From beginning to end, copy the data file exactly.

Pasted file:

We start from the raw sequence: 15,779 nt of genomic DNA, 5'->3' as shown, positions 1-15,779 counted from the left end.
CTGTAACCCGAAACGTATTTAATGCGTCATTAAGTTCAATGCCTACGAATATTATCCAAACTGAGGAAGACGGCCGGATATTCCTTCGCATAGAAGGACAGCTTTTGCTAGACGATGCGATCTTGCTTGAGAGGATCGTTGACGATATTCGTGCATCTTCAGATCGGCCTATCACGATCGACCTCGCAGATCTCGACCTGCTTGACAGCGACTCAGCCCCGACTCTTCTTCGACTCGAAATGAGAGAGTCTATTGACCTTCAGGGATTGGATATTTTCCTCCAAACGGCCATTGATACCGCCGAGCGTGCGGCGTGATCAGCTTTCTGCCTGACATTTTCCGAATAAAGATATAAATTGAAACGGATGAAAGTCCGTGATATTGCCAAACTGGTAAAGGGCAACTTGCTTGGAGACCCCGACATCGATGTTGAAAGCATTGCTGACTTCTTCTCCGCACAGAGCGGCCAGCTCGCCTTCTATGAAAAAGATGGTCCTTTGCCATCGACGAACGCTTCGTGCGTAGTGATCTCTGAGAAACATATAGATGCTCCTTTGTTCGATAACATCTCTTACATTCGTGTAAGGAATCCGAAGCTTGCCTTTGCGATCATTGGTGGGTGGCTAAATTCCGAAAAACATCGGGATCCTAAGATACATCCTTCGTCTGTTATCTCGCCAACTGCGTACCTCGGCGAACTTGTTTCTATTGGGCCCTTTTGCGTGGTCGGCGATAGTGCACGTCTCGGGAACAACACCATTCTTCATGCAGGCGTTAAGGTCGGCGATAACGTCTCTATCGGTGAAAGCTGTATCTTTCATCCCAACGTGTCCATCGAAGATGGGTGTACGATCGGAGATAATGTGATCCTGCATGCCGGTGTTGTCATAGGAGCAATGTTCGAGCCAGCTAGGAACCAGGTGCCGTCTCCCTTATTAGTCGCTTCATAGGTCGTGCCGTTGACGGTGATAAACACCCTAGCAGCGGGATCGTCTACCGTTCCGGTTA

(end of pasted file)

We start from the raw sequence: 15,779 nt of genomic DNA, 5'->3' as shown, positions 1-15,779 counted from the left end.
CTGTAACCCGAAACGTATTTAATGCGTCATTAAGTTCAATGCCTACGAATATTATCCAAACTGAGGAAGACGGCCGGATATTCCTTCGCATAGAAGGACAGCTTTTGCTAGACGATGCGATCTTGCTTGAGAGGATCGTTGACGATATTCGTGCATCTTCAGATCGGCCTATCACGATCGACCTCGCAGATCTCGACCTGCTTGACAGCGACTCAGCCCCGACTCTTCTTCGACTCGAAATGAGAGAGTCTATTGACCTTCAGGGATTGGATATTTTCCTCCAAACGGCCATTGATACCGCCGAGCGTGCGGCGTGATCAGCTTTCTGCCTGACATTTTCCGAATAAAGATATAAATTGAAACGGATGAAAGTCCGTGATATTGCCAAACTGGTAAAGGGCAACTTGCTTGGAGACCCCGACATCGATGTTGAAAGCATTGCTGACTTCTTCTCCGCACAGAGCGGCCAGCTCGCCTTCTATGAAAAAGATGGTCCTTTGCCATCGACGAACGCTTCGTGCGTAGTGATCTCTGAGAAACATATAGATGCTCCTTTGTTCGATAACATCTCTTACATTCGTGTAAGGAATCCGAAGCTTGCCTTTGCGATCATTGGTGGGTGGCTAAATTCCGAAAAACATCGGGATCCTAAGATACATCCTTCGTCTGTTATCTCGCCAACTGCGTACCTCGGCGAACTTGTTTCTATTGGGCCCTTTTGCGTGGTCGGCGATAGTGCACGTCTCGGGAACAACACCATTCTTCATGCAGGCGTTAAGGTCGGCGATAACGTCTCTATCGGTGAAAGCTGTATCTTTCATCCCAACGTGTCCATCGAAGATGGGTGTACGATCGGAGATAATGTGATCCTGCATGCCGGTGTTGTCATAGGAGCAATGTTCGAGCCAGCTAGGAACCAGGTGCCGTCTCCCTTATTAGTCGCTTCATAGGTCGTGCCGTTGACGGTGATAAACACCCTAGCAGCGGGATCGTCTACCGTTCCGGTTA